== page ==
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ADHD - how to recognize it and when to treat it

Posted on August 15, 2017 at 7:15 AM

What is ADHD?

- A neurodevelopmental disorder

- Impairs a child’s ability to function normally

- Not just “extra energy” or hyperactivity - a true medical diagnosis

- Difficulty filtering what is important

- 6 out of 9 symptoms must be present most or all of the time (without medication) to be diagnosed


Attention deficit (inattentive type)

- Poor attention to details or making careless mistakes

- Difficulty sustaining attention to tasks/activities

- Does not seem to listen when spoken to directly

- Does not follow through on instructions / fails to finish tasks (despite being cooperative and able to understand)

- Trouble organizing tasks and activities

- Avoids engaging in tasks that require sustained mental effort

- Loses things necessary for tasks or activities (school supplies, sports equipment, etc)

- Easily distracted

- Forgetful


Hyperactivity (hyperactive type)

- Fidgets with hands or squirms when seated

- Leaves seat at inappropriate times / without permission (when expected to stay seated for a reasonable amount of time)

- Runs around or climbs excessively at inappropriate times

- Has difficulty playing quietly or engaging in quiet activities

- Is “on the go” or “driven by a motor”

- Talks excessively

- Blurts out answers before a question has been completed

- Inability to wait in line

- Interrupts adults who are in conversation or children who are playing


Mixed type

- Has 6/9 features of both inattentive and hyperactive type


How to help?

- For inattentive type, allow child to engage in a mindless activity to keep them focused (fidget toy, doodling, etc.)

- Help child through processes that require multiple steps; don’t expect them to be able to remember/complete several steps on their own. Make charts / photo lists to explain common processes (such as a step-by-step photo on how to wash hands).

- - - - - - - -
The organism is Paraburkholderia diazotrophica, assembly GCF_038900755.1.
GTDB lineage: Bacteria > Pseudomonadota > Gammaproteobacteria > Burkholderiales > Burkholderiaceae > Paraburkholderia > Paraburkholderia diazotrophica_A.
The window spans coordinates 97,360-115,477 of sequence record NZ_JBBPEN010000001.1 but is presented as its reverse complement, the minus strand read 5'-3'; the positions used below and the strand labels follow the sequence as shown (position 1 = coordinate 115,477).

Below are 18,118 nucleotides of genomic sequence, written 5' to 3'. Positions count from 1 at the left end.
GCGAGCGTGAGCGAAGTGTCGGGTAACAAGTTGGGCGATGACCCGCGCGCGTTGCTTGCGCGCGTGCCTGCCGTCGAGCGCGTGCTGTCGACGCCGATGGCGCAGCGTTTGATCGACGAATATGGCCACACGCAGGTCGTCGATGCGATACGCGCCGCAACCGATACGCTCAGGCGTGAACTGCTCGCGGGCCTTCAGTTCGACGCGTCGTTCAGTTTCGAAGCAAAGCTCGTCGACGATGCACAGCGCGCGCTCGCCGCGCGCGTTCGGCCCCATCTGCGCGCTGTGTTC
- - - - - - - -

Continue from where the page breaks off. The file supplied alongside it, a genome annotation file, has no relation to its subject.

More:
- Maintain eye contact when speaking with the child, and keep conversations short and simple (avoid long-winded explanations)

- Keep the environment organized and clear as possible, so it is harder to lose things

- Help children put toys away after playing with them, before moving onto the next toy

- Keep outside stimuli to a minimum; turn off background music / TV, close curtains if necessary, and maintain a clear work space

- Allow children enough time to play/run, do not expect them to stay seated for too long

- Let child sit on a yoga ball when they must remain seated, so they can wiggle

- Teach children to breathe 3 times or count to 10 in their head before interrupting

- Give children mental exercises for when they are feeling bored (think of as many things as you can that start with the same letter as your name, think of all the red objects you can, try to remember the names of everyone in your class, etc).


When a child might need medical treatment

- When they are impaired in daily activities (when you feel they are not functioning normally because of their symptoms)

- When they are falling behind their peers due to their inability to complete tasks

- When they expresse to you that they feel like they need help (they feel behind, different, or unable to live the way they think they should)


How ADHD medications work

- Stimulant medications activate the prefrontal cortex, which is the part of the brain used for organizing thoughts, maintaining focus, deciding what is important, and overriding urges

- Stimulant medications do NOT cause children to be sedated or turn them into “zombies”

- Other medications (antidepressants, anti-anxiety medicines, neuroleptics, and others) are more for the symptoms that go along with ADHD. They don’t treat the ADHD symptoms directly and are often sedating.

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